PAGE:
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To Find the Genes in the Arabidopsis thaliana at NCBI

Navni Bajpai


*Author for Correspondence

Navni Bajpai

E-mail: [email protected]


1, Biotechnology, Department of Bioscience, Institute of Management Studies, Ghaziabad U.P., India


Received Date: January 28, 2022

Accepted Date: March 02, 2022

Published Date: March 12, 2022


Citation: Navni Bajpai, Sanjeev Singh. To Find the Genes in the Arabidopsis thaliana at NCBI. Research & Reviews: Journal of Computational Biology. 2021; 10(2): 16–19p.

The SET domain is a conserved amino acid motif that is present in chromosomal proteins and is involved in the epigenetic regulation of gene expression. Drosophila members E (Z), TRX, ASH1, and SU (VAR) 39 have categorised these proteins into four types. In yeast and mammals, homologs in all four classes have been found, but not in plants. The Arabidopsis genome was screened using BLASTP, and 37 genes were discovered. Su (var) 39 has 3 E (z) homologs, 5 trx homologs, 4 ash1 homologs, and 15 genes in common. Trx-related genes were allocated to seven genes, while ash1-related genes were assigned to three. Only four genes have previously been identified. The proteins are classified using SET domains, cysteinerich regions, and other conserved domains, including an unique YGD domain. At least 29 of the genes are active in various tissues, according to RT–PCR studies, cDNA cloning, and matching ESTs. The plant's broad genome duplication may explain the high number of SET domain genes in Arabidopsis, which may be important in epigenetic control of gene activity during plant development. In addition, the absence of introns in the coding area of eight SU(VAR)39 class genes suggests that additional genes have evolved through retrotransposition. Many proteins have been shown to have putative nuclear localization signals and AThooks, which supports the expected nuclear localization that has been demonstrated for a few proteins.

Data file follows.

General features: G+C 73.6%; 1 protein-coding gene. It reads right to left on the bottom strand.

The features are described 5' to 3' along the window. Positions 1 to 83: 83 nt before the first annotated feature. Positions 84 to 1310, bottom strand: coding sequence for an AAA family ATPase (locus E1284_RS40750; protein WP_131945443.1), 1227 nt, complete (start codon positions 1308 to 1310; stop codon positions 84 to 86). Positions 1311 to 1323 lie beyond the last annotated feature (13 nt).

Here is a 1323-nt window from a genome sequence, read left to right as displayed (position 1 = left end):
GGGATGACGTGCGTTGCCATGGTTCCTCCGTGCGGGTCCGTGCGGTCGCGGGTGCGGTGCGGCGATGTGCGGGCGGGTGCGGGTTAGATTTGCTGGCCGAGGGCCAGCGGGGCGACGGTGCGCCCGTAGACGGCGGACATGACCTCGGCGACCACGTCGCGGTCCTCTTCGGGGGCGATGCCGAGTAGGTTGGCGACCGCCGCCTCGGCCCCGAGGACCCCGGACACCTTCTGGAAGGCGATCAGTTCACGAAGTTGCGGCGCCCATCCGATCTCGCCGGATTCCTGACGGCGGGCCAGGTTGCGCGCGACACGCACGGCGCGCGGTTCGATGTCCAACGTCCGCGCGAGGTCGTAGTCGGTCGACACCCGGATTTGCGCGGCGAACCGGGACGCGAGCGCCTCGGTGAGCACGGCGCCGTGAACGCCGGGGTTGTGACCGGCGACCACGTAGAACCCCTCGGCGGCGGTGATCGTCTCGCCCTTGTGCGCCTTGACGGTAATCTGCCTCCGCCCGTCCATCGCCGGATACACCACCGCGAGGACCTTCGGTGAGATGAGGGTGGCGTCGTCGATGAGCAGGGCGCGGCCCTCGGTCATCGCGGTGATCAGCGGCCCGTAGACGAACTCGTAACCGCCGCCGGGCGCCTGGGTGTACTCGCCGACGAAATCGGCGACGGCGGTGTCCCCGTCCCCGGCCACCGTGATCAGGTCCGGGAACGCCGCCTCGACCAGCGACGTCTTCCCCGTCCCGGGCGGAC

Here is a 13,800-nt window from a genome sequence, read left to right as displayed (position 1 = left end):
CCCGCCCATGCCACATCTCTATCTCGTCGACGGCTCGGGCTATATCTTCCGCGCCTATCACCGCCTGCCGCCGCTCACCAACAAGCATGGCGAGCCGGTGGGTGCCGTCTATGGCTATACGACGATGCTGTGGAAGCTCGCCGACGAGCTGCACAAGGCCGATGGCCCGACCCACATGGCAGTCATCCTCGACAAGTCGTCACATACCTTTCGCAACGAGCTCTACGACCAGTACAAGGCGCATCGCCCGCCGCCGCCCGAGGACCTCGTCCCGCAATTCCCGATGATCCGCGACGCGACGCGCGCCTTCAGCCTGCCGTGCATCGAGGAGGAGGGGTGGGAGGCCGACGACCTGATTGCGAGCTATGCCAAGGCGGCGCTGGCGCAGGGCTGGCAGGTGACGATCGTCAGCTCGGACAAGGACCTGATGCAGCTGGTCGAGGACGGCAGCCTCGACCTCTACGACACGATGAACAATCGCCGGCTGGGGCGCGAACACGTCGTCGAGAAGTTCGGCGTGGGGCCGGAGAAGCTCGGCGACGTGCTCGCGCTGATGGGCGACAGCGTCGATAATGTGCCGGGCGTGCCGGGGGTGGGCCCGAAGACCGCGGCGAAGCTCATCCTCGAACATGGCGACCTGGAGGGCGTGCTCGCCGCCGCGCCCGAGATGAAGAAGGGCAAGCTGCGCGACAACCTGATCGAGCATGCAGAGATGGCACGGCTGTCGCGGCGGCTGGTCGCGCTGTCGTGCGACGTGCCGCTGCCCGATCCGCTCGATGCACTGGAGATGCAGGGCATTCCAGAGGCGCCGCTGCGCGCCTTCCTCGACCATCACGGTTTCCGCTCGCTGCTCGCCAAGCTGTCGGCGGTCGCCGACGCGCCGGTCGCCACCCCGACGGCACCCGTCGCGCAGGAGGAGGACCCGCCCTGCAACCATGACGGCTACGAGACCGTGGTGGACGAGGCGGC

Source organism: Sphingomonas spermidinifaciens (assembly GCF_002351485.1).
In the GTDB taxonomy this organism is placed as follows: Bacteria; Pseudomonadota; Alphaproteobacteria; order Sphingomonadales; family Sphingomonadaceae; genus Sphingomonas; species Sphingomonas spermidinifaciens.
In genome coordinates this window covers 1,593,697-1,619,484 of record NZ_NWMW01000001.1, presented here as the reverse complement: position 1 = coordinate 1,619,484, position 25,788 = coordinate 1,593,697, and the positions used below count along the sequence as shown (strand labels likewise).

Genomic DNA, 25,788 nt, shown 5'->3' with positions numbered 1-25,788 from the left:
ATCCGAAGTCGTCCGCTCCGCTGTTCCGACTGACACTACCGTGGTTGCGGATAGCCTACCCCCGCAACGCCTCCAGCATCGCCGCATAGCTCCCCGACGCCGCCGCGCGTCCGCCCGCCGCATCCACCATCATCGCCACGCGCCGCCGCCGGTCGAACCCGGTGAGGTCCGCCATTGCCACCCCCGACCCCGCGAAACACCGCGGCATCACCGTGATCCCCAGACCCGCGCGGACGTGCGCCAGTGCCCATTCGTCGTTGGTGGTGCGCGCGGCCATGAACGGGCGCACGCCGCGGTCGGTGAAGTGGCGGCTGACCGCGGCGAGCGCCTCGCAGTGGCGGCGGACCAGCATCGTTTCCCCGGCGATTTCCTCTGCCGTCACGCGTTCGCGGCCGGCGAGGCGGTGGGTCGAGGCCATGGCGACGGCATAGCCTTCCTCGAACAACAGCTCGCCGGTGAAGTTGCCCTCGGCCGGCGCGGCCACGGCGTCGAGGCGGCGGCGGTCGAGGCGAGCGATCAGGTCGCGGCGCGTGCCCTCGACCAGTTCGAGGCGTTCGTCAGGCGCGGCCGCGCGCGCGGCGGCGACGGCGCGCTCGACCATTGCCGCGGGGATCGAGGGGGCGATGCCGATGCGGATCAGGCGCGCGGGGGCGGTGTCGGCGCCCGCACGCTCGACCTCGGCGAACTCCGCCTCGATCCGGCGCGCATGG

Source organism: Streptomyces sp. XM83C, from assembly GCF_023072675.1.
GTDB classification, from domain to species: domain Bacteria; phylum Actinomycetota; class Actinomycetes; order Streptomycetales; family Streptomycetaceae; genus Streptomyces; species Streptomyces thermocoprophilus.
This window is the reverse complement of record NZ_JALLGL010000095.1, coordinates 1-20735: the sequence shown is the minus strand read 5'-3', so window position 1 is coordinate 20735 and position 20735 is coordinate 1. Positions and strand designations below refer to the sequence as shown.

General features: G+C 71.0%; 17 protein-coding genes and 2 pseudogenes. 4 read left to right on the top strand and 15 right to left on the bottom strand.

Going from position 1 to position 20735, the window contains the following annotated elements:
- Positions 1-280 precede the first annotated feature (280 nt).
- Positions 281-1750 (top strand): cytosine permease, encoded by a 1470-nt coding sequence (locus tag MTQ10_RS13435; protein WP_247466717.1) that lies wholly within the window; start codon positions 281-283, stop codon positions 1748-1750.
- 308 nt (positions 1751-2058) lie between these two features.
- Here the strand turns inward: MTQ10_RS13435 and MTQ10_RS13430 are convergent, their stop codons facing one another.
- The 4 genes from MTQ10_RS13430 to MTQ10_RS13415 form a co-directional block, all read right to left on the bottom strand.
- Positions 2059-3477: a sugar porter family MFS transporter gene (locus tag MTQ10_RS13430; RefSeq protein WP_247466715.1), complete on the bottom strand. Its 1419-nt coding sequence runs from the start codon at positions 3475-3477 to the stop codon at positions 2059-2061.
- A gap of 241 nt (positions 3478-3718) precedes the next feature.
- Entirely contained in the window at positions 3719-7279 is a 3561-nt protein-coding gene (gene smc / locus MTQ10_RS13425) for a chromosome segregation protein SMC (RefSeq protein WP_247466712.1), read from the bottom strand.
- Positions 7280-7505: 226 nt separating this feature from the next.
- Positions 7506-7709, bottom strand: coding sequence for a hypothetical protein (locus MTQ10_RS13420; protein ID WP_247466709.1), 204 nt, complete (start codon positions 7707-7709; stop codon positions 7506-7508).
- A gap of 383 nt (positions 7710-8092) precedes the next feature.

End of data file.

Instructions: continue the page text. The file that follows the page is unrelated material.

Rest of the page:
Arabidopsis thaliana, cysteinerich regions, protein, gene, Drosophila

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